Yoga for adapting to change: Using the kleshas to tackle pandemic-related stress
By Shirley Telles
Yoga contributes to stress reduction, life satisfaction, and overall well-being. It can also foster a sense of stability when we are faced with change.
Change and uncertainty can feel particularly overwhelming these days. In addition to the tragedies of illness and death, the COVID-19 pandemic brought with it working from home, learning and teaching online, and cutting down on socializing and travel.
Understanding the kleshas can help us organize and adapt to some of these changes with less stress and greater ease. Patanjali—a sage credited with writing a foundational text of yoga practice that also informs yoga therapy—describes the kleshas as afflictions or stress-producing factors. There are five kleshas: ignorance (avidya), ego sense (asmita), attachment (raga), aversion (dvesha), and fear of death (abhinivesha).
We can use these five afflictions to understand and soothe some of the suffering that comes along with them.
Questions to ask yourself
Has wrong knowledge (avidya) been stressful? We can understand avidya as a disconnect from the true Self or the true nature of reality—like an understanding of what truly leads to lasting happiness versus what contributes to suffering. We may believe that we know what will yield happiness—for example, the fleeting satisfaction that can come from online shopping when we need to stay at home. However, choices like these can lead to stress when the gratification wears off and we realize that our knowledge about what makes us happy was misaligned.
Does a sense of Self (asmita) cause stress? Even if we see ourselves a certain way—for example, “I am a yoga teacher and hence I am very compassionate”—we will likely face circumstances that challenge that identity. If we grasp onto an identity of ironclad compassion and situations arise where we are not able to show the level of compassion we expect from ourselves, this can be stressful.
To what extent do strong preferences (raga) cause stress? If I like to travel but travel is restricted, it becomes a klesha if I experience stress due to the restriction. So many aspects of life have changed. . . we may have a strong preference for a change of scenery, for going to group concerts or sporting events, or for any number of desires that make themselves known when they’re suddenly limited. If we experience stress when something that we like very strongly is withheld, we know it is a raga.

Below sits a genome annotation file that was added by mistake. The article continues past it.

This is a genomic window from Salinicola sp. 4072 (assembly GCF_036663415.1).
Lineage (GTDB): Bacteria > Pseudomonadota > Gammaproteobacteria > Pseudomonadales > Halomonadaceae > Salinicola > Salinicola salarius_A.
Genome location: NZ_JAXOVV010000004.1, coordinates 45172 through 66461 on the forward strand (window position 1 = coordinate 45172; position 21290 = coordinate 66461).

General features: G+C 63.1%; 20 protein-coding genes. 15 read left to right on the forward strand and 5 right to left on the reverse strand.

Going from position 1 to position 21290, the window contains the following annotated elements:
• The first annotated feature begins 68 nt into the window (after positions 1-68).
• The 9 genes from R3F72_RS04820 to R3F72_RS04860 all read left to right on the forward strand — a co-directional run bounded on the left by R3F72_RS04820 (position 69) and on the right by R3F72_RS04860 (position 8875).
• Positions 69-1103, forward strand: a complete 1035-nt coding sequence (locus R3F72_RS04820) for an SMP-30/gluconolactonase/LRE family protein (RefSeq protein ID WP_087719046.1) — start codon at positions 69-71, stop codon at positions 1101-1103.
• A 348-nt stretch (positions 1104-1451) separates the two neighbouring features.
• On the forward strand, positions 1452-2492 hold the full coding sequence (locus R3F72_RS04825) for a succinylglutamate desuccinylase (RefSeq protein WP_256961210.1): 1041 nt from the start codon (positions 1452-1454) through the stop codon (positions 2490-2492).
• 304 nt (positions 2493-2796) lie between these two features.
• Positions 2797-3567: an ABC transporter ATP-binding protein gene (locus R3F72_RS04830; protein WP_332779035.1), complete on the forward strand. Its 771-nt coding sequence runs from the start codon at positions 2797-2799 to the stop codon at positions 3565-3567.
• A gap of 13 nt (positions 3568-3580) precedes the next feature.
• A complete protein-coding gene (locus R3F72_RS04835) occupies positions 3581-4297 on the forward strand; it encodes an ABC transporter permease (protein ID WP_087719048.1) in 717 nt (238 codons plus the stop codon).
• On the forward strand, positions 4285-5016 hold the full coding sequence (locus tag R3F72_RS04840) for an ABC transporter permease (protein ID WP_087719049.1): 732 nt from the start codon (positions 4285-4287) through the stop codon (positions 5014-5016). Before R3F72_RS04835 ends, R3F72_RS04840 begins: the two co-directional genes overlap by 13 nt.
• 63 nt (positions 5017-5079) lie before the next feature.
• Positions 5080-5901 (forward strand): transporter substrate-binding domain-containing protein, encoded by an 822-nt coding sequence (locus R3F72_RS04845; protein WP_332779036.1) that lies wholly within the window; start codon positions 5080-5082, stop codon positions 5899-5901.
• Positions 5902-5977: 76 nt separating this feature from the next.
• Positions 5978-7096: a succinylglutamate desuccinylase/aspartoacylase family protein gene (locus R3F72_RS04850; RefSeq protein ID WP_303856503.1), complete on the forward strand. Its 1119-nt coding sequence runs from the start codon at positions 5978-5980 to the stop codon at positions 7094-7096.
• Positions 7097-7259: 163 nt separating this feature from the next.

Are aversions (dvesha) causing stress? Perhaps we have an aversion to restrictions or strict guidelines. It could be an aversion to wearing a mask or to social distancing. An aversion to being told what to do in general can cause stress.
Has fear (abhinivesha) been a source of stress? During the pandemic, fear seems to be everywhere: fear of losing a job, fear of catching COVID-19, fear of a loved one dying from COVID-19, fear of experiencing long COVID—even fear of reactions to vaccines. Abhinivesha specifically refers to the fear of death, but all other fears are related to this ultimate fear.
Use the five Cs to manage stress
When stressed, first check whether any klesha is active. Then use these steps to help dissolve the stress.
- How are you coping? Healthy strategies include connecting with others, with nature, and with a divinity, oneness, or spirituality as you experience it.
- Comprehend the risks of not resolving klesha-related thinking with clarity—then act based on what you discover. What might be the outcome if you remain in the stress loops without awareness? What might be the outcome if you become aware and work to shift some of this thinking?
- Cultivate a community, or sangha, for social support.
- Allow your core values—which are under your control (e.g., the resolve to teach yoga or take care of your mind and body)—to give you a sense of continuity.
- Show compassion to yourself and to others. This may not be possible all the time—what if you were compassionate toward yourself for not being able to show compassion for others in every situation?
Support self-awareness with yoga
This identification of kleshas asks for self-awareness, and your yoga practice can help cultivate that. Remain in the final position of an asana (posture) as long as it is pleasant, practice pranayama (breathwork) or chant mantras for comfort, and engage in guided relaxation during savasana (final relaxation pose). These practices shift our neurobiological state from vigilance and fear-related arousal to a sense of comfort and quiet.
Shirley Telles, PhD, MBBS, has 30 years of yoga research experience and practices yoga enthusiastically. She’s edited seven books and published more than 200 research papers over the course of her career.